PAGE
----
As I switched off my television my set on Friday night, a terrible sense of disgust and anger gripped me. I woke up on Saturday morning to find out that the emotions have changed.It was no longer the disgust that persisted, but there was a discomforting grief - the grief of realisation of the shattering of dreams which were never to be transformed to reality, the grief of an inexplicably disconsolate loss, the grief of shame and the grief of the of the fear of the anticipation of the worst coming true.
March 23, 2007 will be a day that will haunt the mind of Indian cricket lovers for ever. Four years ago, it was on this day that "we" meekly surrendered to the might of the Aussies in the finals of the World Cup. And four years later, "we" succumb even more pathetically to the Lankans.
Now the ostriches will raise their heads, only to find themselves at a point of no return (an ostrich buries its head in the ground when he sees the enemy. He thinks that because he cannot see the predator, he is safe, but the fact is that the predator comes and makes merry over his prey).The damage to Indian cricket has been irrepairable. But the realisation of this inevitability should have been there right from the day when we lost to England in a test match on the best of spin pitches in Mumbai.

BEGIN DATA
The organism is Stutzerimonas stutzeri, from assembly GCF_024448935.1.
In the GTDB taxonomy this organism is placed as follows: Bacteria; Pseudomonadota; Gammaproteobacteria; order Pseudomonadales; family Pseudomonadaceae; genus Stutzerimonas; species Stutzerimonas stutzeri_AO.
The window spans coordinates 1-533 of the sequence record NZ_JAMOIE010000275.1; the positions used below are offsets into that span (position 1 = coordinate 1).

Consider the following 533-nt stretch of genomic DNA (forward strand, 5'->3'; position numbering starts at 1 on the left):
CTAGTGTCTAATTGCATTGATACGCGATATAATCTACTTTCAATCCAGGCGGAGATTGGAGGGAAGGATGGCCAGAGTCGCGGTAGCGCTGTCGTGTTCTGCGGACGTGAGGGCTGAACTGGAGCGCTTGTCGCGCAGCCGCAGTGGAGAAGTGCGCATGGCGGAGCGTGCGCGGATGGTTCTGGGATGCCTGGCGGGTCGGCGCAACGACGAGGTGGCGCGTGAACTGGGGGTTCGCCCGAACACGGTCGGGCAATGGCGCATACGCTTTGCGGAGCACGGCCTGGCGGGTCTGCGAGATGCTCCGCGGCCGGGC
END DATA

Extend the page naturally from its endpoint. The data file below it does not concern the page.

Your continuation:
Note: The word "we" here signifies not only the 11 representing us in the field but the 1 billion eyes that followed them on television, the crores of people who prayed for Team India, the lakhs of students who gave up their studies to watch the match and the person who sold his kidneys to follow the team to West Indies.
And all that the Indian coach, had to say about us - the "we" of Indian cricket in the post match conference, and I quote - "I am least bothered about the reactions and emotions of the billion fans back in India. The BCCI is my employer and they pay me for the job I am doing." A remark which at best (even trying to be the gentlest of a gentleman) can be termed...